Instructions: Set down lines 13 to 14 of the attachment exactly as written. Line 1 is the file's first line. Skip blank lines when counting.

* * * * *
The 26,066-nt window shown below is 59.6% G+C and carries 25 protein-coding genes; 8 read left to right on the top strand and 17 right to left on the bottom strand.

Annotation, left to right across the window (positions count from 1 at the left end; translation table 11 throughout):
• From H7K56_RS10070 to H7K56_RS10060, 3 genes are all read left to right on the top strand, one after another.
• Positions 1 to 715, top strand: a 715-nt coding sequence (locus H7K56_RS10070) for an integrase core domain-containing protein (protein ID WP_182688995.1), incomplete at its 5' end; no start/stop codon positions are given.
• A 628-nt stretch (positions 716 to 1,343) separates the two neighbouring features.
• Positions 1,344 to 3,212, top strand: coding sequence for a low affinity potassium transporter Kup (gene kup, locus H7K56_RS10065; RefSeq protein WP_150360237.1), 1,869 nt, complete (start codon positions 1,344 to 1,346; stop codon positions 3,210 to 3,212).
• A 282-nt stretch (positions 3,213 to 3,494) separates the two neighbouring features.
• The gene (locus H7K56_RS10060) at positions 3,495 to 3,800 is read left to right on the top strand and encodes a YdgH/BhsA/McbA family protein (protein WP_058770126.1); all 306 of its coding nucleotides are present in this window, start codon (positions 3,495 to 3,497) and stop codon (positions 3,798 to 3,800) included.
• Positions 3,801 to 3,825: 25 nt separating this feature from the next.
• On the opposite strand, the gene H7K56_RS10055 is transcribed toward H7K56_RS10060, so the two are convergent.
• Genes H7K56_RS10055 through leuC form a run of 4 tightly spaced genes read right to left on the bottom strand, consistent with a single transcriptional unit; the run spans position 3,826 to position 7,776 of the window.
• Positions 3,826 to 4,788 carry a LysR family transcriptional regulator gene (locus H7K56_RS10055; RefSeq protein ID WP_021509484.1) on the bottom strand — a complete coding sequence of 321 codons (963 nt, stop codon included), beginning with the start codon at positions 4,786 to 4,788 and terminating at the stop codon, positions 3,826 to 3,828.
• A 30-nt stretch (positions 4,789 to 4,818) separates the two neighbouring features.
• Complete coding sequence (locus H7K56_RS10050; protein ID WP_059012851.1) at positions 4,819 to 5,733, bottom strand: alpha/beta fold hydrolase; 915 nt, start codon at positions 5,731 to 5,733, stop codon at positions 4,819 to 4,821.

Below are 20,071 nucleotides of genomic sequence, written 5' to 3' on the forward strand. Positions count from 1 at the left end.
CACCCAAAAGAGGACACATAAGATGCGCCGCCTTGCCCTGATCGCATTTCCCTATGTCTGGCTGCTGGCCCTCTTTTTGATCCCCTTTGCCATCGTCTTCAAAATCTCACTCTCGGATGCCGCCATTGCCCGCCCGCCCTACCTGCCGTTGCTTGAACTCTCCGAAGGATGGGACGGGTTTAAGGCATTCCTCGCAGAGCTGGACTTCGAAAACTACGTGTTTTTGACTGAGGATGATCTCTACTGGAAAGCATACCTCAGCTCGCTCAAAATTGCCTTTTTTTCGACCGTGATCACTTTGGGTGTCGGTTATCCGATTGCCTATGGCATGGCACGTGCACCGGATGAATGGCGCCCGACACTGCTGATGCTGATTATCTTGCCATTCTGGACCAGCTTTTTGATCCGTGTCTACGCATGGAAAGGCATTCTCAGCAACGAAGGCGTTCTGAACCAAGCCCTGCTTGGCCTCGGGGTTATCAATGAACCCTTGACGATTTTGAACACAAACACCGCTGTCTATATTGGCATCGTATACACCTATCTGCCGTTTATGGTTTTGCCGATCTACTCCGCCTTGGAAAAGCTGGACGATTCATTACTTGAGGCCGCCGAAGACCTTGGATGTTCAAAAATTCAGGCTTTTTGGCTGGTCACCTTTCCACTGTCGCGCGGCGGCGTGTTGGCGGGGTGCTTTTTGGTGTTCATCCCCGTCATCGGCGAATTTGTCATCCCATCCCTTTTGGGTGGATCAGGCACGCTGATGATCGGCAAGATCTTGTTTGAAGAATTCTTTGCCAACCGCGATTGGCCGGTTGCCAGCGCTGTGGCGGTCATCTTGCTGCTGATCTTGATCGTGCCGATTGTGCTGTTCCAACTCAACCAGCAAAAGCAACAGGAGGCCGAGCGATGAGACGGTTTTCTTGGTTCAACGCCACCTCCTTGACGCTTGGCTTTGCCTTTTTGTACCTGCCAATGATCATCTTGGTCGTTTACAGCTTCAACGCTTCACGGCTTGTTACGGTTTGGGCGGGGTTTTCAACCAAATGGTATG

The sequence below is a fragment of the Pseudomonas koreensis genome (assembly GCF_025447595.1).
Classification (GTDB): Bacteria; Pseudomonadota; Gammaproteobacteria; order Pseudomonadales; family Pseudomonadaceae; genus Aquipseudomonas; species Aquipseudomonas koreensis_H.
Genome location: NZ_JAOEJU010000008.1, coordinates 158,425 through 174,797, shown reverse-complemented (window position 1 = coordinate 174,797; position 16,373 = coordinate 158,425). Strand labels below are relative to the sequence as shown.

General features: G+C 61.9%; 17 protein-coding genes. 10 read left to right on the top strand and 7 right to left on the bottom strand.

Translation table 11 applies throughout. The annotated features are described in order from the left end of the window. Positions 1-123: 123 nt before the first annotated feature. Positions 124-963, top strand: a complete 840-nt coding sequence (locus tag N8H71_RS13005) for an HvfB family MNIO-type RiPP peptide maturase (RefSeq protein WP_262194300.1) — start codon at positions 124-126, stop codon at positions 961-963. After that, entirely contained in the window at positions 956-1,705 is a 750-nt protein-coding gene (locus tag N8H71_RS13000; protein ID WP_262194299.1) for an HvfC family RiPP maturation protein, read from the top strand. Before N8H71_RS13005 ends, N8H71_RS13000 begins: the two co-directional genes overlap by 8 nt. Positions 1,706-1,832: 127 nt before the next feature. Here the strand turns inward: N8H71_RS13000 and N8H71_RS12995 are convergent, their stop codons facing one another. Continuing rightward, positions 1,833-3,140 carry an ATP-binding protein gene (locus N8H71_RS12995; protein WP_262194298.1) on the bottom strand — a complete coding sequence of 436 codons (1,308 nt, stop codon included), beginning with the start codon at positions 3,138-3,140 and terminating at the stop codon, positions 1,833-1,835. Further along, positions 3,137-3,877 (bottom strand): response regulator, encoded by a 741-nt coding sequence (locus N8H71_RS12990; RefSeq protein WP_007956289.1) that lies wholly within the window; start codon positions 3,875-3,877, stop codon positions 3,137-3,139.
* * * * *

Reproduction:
• A 30-nt stretch (positions 4,789 to 4,818) separates the two neighbouring features.
• Complete coding sequence (locus H7K56_RS10050; protein ID WP_059012851.1) at positions 4,819 to 5,733, bottom strand: alpha/beta fold hydrolase; 915 nt, start codon at positions 5,731 to 5,733, stop codon at positions 4,819 to 4,821.